Volume 75, Number 42 | March 8 -14 2006

New reverend will lead return to Judson’s sanctuary

By Albert Amateau

Villager photo by Gary He
Major interior renovations have been completed at Judson Memorial Church on Washington Square South.
The Judson Memorial Church congregation, led by the newly appointed senior minister, Reverend Donna Schaper, will return on Sunday morning March 26 to the building’s sanctuary on Washington Square South after an 11-month absence during a renovation of the historic building.

A center of avant-garde arts and social protest for 40 years, Judson has completed a decade-long campaign to renew its space for the 21st century. In the latest phase of the reconstruction, the central meeting room has been made handicapped accessible and air conditioned and its sprung wood floor has been rebuilt for a new generation of dancers, actors and social activists.

Built in 1890 to a Stanford White design, the church ministered to new immigrants and provided fountains of clean drinking water when many neighborhood tenements had no indoor plumbing. In the late 1960s the congregation eliminated church pews and converted the sanctuary as a home for Judson Poets Theatre, Judson Dance Theatre and Judson Gallery, which nurtured Off Off Broadway theater, modern dance and graphic art.

“Judson’s building and its ministry are intertwined,” said Schaper. She noted that when pro-Vietnam War advocates were idolizing the flag, Judson opened its doors to a flag show that resulted in both its ministers, Reverend Howard Moody and Reverend Al Carmines, being arrested.

“We are proud to continue in the tradition of innovation, incubation and midwifery that is the Judson mission,” said Reverend Schaper.

Judson Gallery pioneered in showing the works of Claes Oldenberg and Jim Dine when other galleries rejected them. And when two homeless men were turned away from other shelters, Judson provided them a place for their advocacy group, Picture the Homeless, which now has its own space. After the war in Iraq began, organizers were invited into Judson to display protest art, including 1,000 pairs of boots and shoes symbolizing American soldiers and Iraqi civilians killed in the conflict.

Judson’s reconstruction began in the early 1990s when the terra-cotta facade and roof were restored. In 1999, the stained-glass windows of John LaFarge were restored. The following year, New York University acquired from the church the adjacent Judson House and the Poe House on W. Third St., whose facades were rebuilt and included in the new N.Y.U. School of Law building. N.Y.U. law school also provided Judson with new space where the congregation met during the reconstruction over the past 11 months.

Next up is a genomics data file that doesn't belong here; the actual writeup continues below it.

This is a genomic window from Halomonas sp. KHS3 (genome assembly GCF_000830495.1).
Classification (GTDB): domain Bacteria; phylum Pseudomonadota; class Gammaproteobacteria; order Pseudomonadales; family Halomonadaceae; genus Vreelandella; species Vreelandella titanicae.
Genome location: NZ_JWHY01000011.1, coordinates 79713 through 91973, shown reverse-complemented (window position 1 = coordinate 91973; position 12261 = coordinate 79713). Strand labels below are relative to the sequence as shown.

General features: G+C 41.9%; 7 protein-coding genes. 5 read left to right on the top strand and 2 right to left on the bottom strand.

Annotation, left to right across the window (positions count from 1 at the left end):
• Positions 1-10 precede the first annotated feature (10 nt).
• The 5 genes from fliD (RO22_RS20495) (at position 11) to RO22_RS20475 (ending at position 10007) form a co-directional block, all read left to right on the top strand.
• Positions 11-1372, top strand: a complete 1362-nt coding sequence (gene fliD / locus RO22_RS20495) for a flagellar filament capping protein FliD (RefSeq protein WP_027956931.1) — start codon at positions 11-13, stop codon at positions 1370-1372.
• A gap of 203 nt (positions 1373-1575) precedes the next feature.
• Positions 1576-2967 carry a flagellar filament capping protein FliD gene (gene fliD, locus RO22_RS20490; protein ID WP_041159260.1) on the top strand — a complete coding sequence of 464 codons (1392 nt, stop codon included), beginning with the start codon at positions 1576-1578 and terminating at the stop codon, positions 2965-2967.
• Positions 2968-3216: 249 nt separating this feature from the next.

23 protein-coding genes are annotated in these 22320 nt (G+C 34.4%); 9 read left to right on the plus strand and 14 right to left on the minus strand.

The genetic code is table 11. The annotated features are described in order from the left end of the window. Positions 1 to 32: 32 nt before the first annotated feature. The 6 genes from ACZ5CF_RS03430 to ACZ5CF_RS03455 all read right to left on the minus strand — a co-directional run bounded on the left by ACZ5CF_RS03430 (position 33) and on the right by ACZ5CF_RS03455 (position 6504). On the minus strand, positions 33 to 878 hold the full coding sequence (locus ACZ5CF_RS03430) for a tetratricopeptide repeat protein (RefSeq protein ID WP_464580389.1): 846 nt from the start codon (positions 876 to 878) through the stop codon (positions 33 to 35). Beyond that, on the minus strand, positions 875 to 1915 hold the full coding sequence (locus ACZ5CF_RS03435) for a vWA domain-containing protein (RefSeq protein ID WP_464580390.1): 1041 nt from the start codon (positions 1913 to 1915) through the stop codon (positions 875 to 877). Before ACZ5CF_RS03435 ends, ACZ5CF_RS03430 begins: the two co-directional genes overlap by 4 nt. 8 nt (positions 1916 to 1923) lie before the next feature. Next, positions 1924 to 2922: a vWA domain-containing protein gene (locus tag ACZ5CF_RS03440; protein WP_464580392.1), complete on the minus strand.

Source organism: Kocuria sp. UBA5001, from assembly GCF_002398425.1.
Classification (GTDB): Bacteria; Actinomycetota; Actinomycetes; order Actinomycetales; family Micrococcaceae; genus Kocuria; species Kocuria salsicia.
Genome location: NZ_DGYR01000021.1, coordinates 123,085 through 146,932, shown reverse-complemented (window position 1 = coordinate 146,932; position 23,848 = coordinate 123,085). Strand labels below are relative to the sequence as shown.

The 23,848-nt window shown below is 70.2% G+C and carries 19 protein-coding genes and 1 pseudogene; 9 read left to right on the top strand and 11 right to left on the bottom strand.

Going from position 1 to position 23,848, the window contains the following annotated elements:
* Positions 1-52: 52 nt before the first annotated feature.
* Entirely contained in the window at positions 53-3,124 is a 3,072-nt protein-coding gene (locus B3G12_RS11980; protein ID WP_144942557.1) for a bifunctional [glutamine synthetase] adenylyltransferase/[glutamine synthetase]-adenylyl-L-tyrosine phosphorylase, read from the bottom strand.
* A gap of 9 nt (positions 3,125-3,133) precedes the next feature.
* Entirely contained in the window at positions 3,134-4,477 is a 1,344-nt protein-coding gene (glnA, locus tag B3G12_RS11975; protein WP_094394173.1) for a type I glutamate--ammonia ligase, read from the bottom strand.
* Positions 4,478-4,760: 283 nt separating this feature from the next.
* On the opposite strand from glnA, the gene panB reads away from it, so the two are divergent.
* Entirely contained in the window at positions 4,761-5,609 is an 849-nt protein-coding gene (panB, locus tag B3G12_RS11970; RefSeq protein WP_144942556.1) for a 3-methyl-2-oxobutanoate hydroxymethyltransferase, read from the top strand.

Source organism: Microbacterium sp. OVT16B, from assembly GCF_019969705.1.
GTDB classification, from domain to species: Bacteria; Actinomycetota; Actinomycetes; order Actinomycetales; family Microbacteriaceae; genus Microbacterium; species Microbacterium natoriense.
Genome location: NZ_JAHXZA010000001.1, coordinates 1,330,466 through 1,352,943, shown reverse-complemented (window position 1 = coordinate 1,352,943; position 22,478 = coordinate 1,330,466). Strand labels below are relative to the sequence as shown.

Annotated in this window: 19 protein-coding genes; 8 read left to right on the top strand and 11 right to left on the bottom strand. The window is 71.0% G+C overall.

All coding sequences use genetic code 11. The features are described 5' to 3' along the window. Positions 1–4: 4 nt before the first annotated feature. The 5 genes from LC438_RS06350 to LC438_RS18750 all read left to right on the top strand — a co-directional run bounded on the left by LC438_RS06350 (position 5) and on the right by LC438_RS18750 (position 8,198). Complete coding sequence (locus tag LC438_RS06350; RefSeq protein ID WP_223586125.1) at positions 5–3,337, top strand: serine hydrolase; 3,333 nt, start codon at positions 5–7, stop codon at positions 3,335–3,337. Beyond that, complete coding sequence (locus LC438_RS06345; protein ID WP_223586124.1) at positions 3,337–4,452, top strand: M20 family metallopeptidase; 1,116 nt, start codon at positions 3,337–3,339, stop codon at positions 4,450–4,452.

The ceremonial return on March 26 will follow in the Judson Memorial Church arts tradition, with puppets, dance and music.

Reverend Schaper, who assumed the post of Judson’s senior minister on Jan. 15, 2006, will also be formally installed. A native of New York City, her 30-year ministry in the United Church of Christ, included posts in Tucson, Ariz.; Philadelphia; Amherst, Mass.; Riverhead, L.I.; and the Coral Gables Congregational Church near Miami where she was senior minister from 2000 to 2005.

The author of more than 20 books on a range of themes about faith, life and social justice, she was the first woman trained by Saul Alinsky, the late urban justice organizer, and she served as executive director of the Urban Academy in Chicago.

Reverend Schaper studied at the Lutheran Theological Seminary in Gettysburg, Pa., and the University of Chicago Divinity School, and has a doctorate from Hartford Theological Seminary. She is in an interfaith marriage. Her husband is Warren Goldstein, chairman of the history department at the University of Hartford, and they have two sons and a daughter, who are young adults.

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